"First off, mp3 is simply not good enough for Classical. If you must buy digital, go for 320 kbps or lame alt-preset-extreme equivalent."

      Agreed. I find 192Kbps fine for folk/pop/rock but classical definitely needs as high a bit rate as you can manage. I don't hold myself to be any sort of "golden ear" but I was able to hear the difference between 192 and 320 Kbps in an MP3 I made of a Glenn Gould recording; especially when listing with headphones or earbuds and the outside noise is minimized. When listen

    • The parent is right. Listen to a harpischord recording at 128kbps. It's awful. Or a soprano. If you can't hear any effects of MP3 encoding, you're not trying hard enough. Perhaps 256 or 320 is fine, but Amazon doesn't sell them.

    • by mcgrew ( 92797 ) *

      First off, mp3 is simply not good enough for Classical. If you must buy digital, go for 320 kbps or lame alt-preset-extreme equivalent.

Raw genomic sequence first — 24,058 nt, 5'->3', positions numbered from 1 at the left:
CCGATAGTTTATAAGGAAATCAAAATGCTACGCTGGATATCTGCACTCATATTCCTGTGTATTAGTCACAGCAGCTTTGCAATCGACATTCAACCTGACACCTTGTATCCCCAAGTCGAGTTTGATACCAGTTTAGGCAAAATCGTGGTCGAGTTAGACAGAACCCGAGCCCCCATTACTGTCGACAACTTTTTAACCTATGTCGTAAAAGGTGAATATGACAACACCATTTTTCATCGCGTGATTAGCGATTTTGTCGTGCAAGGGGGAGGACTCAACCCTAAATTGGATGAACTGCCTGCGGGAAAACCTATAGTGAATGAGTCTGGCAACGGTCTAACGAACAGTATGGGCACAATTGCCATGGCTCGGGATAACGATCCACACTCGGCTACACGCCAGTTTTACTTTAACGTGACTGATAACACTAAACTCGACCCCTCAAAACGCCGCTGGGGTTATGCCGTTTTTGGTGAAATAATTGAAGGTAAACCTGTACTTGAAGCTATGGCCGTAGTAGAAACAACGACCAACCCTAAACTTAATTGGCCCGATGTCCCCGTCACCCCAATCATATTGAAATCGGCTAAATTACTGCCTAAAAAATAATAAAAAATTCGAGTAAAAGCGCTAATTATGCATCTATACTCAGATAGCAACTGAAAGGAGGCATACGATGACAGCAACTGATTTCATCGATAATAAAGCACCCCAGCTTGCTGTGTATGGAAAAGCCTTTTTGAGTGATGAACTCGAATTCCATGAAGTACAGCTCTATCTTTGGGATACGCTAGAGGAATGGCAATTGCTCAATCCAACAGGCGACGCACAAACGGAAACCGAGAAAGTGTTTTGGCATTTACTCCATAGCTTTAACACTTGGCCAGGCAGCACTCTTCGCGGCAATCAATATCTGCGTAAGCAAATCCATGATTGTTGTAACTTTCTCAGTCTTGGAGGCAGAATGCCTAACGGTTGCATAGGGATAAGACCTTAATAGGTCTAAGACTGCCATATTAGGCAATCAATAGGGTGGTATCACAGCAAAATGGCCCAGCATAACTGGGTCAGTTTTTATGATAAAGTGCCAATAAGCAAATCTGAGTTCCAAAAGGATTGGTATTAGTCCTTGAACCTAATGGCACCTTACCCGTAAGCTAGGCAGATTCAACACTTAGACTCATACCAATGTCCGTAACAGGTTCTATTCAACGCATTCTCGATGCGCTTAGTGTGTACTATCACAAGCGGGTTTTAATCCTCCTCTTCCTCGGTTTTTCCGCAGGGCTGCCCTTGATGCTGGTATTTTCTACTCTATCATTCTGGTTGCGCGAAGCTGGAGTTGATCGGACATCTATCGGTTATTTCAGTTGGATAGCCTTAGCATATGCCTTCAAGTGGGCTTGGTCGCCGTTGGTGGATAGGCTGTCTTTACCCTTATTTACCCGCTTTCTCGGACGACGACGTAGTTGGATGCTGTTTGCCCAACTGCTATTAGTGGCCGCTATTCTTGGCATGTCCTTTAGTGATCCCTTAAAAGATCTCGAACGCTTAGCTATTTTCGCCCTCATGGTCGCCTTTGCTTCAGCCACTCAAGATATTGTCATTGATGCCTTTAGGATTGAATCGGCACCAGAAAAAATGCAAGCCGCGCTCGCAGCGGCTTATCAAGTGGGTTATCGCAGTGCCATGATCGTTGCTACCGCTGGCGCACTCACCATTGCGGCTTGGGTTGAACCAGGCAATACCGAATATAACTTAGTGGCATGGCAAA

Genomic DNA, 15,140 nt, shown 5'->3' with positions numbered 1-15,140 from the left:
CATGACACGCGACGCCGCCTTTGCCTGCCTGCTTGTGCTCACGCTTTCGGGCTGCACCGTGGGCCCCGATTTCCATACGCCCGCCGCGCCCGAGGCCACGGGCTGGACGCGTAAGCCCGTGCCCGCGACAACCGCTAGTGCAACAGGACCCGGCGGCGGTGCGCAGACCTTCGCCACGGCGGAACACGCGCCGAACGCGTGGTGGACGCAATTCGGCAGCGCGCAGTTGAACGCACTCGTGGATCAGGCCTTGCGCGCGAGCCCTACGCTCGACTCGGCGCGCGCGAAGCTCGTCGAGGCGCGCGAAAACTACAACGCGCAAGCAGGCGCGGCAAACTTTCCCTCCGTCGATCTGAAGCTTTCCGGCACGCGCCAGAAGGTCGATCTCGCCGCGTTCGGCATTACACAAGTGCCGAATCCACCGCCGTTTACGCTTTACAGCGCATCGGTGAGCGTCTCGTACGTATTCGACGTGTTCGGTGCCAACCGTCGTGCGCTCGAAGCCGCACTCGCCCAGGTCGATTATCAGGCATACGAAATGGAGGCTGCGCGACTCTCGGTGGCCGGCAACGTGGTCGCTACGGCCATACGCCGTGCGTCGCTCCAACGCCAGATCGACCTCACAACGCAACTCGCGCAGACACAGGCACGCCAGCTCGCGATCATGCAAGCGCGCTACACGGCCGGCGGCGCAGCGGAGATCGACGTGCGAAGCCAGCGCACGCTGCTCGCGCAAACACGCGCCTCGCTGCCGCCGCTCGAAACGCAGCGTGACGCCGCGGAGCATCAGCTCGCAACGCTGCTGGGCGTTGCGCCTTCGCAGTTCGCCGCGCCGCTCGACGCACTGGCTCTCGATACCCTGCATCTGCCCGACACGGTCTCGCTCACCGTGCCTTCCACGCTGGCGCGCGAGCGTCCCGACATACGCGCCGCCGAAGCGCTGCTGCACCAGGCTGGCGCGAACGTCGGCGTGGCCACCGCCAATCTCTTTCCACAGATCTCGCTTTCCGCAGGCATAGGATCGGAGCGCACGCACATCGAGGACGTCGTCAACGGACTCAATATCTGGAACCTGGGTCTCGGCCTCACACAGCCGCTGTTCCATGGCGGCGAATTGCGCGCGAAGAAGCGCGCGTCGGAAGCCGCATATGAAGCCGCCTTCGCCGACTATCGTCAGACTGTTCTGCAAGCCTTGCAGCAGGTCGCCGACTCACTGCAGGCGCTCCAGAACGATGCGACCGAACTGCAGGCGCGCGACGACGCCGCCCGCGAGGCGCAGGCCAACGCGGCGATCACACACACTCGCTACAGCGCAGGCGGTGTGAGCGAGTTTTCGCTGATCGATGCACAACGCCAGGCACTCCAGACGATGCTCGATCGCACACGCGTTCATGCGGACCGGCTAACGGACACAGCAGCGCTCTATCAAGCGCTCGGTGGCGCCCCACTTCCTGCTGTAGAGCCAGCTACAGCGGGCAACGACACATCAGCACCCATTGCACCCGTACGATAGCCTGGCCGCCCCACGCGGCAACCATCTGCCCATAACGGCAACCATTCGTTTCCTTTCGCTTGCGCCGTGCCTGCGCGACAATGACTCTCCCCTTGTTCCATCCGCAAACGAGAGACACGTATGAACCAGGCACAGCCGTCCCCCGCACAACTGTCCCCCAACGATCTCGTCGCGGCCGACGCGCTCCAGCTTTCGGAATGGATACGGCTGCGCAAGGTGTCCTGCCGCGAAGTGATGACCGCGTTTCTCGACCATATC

Digital does NOT mean "compressed". "Digital" means that the music is a string of binary numbers representing voltages recorded at fractions of a second (with CDs it's 44k samples per second).

    • by Toonol ( 1057698 )
      Not true. A high-bitrate MP3 can easily reproduce audio with fidelity better than your ears can detect. Your admonition should be only against crappy, low bitrate mp3s.
  • Just a thought... (Score:3, Informative)

    by online46 ( 1133363 ) on Tuesday August 03, 2010 @12:01AM (#33119570)
    Interested in unknown, but accomplished classical musicians? Check out wedding musicians. My wife manages a string quartet. They play mostly weddings and events. These women all have post graduate degrees and they are excellent classical musicians. I suggest if you search wedding musicians in your area and check out their websites, you may discover some excellent classical musicians right in your backyard and they may even perform in public as themselves or as part of other groups. Almost all of them will have recordings on their websites or otherwise available.
  • CBC radio 2 (Score:3, Informative)

    by Maglos ( 667167 ) <> on Tuesday August 03, 2010 @12:03AM (#33119584) Homepage
    CBC radio has a bunch of fantastic classical options, especially for those who don't know what they want and its free(unless your Canadian, in which case its tax dollars well spent).